Red Ruby, Red Ruby-Come Over to ME!
Well, here we are again all my gem and jewel lovers! Another week has gone by and I am ready to drop some new rock knowledge on all you fine folks! Today, we are going to talk about RUBIES (OOOOH and AHHHHH). Let’s get this rock party started (Cue “Get Ready for This” by 2 Unlimited)!!!
What is the first thing that comes to mind when you think of rubies? I’m guessing it’s the deep, blood red color associated with this gemstone. Was I right? Well, WAS I?! Of course I was. In my spare time when I’m not writing blogs, I also read minds. Anyhoo, when we talk about the color of a ruby, we are talking about hues. There are primary and secondary hues, sometimes even tertiary hues in a single stone. Why is that? Well, because Mother Nature rarely makes a stone that is one, flat color because she’s awesome like that. Rubies are defined as red for the primary hue, and secondary hues can range from orange, purple, violet, and pink.
Speaking of ruby colors, this is where it gets a little heady. Stay with me here, okay? Rubies are a variety of the mineral corundum. The very same mineral, just in a different color, is not called ruby but sapphire. Yup, rubies and sapphires are made from the same mineral (corundum) but just with a slight variation: rubies get their red color from the element chromium, and so are classified as rubies, while traces of iron and titanium create the blue color that sapphires are most known for. However, sapphires can come in a variety of colors and are then just prefixed with that color’s name, i.e., yellow sapphire. SO, to recap, rubies and sapphires are made from the same mineral but the variations in color classifies them as different stones. The rock world is full of wacky facts, am I right?!
Now that we’ve established what rubies are made of, where do they come from? Historically, rubies have been mined in Thailand, Afghanistan, Australia, Brazil, Colombia, India, Namibia, Japan, and Scotland. After World War II, ruby deposits were found in Madagascar, Mozambique, Nepal, Pakistan, Tajikistan, Tanzania, and Vietnam. The Republic of North Macedonia is the only country in mainland Europe to have naturally occurring rubies. These rubies have a unique, raspberry color. Yummy! A few rubies have been found in the U.S. states of Montana, North Carolina, South Carolina, and Wyoming.
Where the rubies are found is a contributing factor to its value. As with diamonds, a ruby’s value is also graded using criteria known as the four Cs: cut, color, clarity, and carat weight. Another factor relating to value is how the stone is treated. Most rubies are treated, and it is considered acceptable in the world of gemstones. During the late 1990s, a large supply of low-cost materials caused a sudden surge in supply of heat-treated rubies, leading to a decrease on ruby prices. This heat treatment is used to improve color, remove blue patches, and remove inclusions. Another treatment used in more recent years is lead glass filling. Filling the fractures inside the ruby with lead glass dramatically improves the transparency of the stone, making previously unsuitable rubies fit for jewelry use.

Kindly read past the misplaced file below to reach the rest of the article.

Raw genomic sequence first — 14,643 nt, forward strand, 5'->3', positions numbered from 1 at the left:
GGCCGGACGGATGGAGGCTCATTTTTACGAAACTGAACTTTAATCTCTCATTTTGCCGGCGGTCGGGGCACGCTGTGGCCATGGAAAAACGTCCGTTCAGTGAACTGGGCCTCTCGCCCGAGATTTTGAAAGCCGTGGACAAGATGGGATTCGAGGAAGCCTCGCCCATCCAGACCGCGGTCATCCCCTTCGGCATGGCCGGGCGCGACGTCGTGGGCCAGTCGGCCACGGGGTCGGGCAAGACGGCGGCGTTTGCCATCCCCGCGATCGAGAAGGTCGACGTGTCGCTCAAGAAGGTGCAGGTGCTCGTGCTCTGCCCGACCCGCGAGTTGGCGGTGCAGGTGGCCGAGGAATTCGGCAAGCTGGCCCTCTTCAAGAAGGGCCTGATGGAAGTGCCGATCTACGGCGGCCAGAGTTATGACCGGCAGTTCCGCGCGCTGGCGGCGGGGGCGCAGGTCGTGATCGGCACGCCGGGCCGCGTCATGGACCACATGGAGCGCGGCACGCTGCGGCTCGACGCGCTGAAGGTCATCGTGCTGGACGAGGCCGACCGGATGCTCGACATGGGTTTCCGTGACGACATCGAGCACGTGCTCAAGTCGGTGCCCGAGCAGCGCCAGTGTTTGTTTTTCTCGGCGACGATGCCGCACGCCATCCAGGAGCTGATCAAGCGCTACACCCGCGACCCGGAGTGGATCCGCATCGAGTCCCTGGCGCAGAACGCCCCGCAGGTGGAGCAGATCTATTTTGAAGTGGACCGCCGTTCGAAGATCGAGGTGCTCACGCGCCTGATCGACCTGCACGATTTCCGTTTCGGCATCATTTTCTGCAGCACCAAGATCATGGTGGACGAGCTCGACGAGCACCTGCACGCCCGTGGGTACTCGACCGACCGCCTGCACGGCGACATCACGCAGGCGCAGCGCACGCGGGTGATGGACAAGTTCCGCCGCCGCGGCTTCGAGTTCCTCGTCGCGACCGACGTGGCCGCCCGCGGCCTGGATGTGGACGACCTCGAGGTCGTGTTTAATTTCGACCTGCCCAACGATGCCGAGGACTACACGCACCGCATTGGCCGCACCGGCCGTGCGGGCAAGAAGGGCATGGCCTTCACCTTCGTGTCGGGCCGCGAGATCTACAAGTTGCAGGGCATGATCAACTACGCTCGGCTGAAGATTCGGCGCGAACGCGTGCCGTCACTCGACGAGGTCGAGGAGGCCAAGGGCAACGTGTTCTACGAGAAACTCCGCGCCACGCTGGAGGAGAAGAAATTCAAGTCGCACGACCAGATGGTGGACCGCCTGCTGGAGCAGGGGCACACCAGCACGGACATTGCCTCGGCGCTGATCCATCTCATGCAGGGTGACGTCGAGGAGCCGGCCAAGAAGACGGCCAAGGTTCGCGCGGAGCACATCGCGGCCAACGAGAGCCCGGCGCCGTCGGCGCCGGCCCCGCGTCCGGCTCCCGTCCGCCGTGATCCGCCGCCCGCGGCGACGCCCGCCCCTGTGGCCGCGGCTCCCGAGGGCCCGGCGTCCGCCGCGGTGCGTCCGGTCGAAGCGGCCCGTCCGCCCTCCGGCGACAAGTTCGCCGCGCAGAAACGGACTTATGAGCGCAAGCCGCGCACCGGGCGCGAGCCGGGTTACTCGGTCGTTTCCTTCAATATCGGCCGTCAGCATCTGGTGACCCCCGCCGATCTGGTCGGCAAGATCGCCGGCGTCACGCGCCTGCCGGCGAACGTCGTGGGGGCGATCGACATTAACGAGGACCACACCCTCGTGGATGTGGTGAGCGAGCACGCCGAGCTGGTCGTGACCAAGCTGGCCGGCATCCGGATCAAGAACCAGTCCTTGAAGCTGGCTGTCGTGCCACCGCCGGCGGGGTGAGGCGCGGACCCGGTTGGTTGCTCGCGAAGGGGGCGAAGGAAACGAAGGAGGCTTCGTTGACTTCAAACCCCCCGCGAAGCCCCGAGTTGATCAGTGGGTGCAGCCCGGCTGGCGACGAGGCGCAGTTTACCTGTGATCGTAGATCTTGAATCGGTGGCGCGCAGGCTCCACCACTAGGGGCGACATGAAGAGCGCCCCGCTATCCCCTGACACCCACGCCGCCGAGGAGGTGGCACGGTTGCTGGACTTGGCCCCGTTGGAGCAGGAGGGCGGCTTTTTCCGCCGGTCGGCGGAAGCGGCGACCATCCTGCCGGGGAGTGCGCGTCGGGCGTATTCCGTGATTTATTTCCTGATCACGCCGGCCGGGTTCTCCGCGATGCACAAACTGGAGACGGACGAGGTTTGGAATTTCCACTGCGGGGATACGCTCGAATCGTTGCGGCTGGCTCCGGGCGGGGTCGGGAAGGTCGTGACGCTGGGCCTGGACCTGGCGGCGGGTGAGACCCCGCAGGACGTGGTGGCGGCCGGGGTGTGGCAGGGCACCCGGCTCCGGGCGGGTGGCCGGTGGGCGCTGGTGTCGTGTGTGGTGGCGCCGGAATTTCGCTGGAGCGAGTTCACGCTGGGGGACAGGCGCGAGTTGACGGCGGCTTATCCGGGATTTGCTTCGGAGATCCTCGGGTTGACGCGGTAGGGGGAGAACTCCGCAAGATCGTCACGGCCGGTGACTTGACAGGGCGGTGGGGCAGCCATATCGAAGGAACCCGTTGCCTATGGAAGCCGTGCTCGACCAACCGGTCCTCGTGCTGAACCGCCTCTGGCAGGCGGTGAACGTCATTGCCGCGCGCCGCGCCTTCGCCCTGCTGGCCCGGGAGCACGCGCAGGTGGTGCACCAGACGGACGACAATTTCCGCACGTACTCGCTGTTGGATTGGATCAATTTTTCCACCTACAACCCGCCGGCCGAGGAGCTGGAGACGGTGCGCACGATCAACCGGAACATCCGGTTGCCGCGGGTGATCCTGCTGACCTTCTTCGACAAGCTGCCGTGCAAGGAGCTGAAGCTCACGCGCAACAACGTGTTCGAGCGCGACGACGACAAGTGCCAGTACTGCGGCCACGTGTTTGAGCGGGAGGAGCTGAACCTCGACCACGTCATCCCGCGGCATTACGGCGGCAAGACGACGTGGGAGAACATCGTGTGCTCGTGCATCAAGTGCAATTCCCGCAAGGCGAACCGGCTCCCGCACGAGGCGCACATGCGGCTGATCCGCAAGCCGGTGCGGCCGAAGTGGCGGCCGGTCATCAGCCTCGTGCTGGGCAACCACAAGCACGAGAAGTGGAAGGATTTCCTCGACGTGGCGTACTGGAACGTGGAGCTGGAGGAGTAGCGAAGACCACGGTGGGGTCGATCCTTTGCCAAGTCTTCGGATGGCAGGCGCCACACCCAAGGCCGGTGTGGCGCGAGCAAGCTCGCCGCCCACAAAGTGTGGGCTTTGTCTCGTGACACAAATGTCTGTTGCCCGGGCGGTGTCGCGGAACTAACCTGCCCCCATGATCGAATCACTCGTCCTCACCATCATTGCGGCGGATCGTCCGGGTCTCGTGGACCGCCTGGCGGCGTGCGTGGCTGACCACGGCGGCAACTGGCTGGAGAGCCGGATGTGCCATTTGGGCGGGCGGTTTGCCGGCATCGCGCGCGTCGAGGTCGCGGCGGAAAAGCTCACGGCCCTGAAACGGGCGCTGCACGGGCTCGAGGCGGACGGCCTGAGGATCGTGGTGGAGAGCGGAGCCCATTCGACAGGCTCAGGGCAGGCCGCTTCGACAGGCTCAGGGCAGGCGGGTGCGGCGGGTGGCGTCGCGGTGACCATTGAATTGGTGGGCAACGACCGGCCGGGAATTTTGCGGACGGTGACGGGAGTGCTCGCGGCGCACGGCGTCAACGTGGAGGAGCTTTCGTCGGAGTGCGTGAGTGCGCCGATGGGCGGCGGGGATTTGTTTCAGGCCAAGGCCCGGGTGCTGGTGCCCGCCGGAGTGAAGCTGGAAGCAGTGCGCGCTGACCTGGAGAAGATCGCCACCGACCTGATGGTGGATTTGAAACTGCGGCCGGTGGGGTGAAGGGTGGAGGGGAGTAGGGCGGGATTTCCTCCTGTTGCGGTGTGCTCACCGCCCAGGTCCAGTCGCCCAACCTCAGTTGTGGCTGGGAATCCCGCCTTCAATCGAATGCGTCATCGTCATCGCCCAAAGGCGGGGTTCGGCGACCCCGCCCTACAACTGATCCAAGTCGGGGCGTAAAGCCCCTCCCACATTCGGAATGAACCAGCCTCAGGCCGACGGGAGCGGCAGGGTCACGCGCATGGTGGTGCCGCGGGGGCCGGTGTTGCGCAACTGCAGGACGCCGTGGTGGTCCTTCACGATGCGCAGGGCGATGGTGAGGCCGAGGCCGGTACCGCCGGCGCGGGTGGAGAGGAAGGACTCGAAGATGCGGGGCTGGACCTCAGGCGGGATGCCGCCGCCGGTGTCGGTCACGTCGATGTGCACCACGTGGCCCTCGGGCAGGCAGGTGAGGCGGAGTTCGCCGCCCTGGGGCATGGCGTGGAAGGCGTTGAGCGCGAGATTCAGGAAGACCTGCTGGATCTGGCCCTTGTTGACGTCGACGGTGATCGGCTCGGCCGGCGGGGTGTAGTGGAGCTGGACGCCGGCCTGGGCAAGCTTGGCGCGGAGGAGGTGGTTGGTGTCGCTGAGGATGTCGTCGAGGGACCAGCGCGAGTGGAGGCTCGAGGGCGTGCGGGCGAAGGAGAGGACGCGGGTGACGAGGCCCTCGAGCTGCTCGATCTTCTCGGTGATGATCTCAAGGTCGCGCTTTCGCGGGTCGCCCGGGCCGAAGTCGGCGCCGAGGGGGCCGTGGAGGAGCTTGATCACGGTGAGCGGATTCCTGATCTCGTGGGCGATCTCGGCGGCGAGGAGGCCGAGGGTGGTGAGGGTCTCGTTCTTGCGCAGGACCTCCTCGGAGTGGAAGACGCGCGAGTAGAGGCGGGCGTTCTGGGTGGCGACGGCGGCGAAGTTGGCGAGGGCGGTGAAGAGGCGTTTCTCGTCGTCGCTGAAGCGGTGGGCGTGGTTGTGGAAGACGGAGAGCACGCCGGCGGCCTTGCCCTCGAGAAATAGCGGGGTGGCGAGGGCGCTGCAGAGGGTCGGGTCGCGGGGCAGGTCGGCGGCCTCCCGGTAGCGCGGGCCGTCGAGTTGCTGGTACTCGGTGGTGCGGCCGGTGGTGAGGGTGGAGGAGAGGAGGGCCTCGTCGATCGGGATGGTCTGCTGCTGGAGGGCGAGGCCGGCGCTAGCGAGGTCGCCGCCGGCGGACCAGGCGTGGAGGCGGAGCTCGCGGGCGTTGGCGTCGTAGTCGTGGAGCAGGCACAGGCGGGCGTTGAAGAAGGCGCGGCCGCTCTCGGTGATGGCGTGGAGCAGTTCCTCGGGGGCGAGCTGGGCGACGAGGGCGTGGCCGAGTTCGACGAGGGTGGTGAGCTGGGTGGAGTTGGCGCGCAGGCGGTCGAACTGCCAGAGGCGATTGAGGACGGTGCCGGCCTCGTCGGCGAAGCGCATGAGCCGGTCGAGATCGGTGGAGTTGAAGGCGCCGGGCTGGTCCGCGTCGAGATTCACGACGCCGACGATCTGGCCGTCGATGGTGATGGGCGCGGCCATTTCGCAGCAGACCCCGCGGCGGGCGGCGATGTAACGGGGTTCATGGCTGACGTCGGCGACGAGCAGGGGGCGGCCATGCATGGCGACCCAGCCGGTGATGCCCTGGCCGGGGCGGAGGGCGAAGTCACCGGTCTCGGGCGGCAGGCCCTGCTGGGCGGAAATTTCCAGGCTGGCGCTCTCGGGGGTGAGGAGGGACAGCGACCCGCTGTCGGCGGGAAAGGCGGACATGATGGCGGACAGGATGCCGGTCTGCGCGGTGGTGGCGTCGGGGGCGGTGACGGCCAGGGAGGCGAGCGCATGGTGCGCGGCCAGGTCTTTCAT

Let’s talk about some amazingly beautiful and famous jewelry pieces with rubies, shall we? The Smithsonian’s National Museum of Natural History in Washington, D.C., has some of the world’s largest and finest rubies. The 23.1-carat Burmese ruby, set in a platinum ring with diamonds, was donated by businessman and philanthropist Peter Buck in memory of his late wife, Carmen Lucia. I don’t know about you, but I’m not sure I could lift my hand with a ruby that big on my finger! But how magical would it be to try?! The Liberty Bell Ruby is the largest minded ruby in the world. It was stolen in a heist in 2011 and while four men were arrested and indicted for the heist in 2014, the location of the ruby remains a mystery. In December of 2011, Elizabeth Taylor’s complete jewelry collection was auctioned by Christie’s. Several ruby-set pieces were included in the sale, notably a ring set with an 8.24 ct ruby that broke the “price-per-carat” record for rubies. You ready for this? It sold for $512,925 per carat, for a whopping total of $4.2 million. I’ll give you a minute to fan yourself before you faint.
Well, this is what I have for you today in the world of gemstones. I hope you enjoyed reading all about red rubies, and that you learned something new. Local Luxe has some kicking rubies that would be an amazing addition to your collection. Who knows, you might become famous and your rubies could sell for $4.2 million dollars someday. It could happen.
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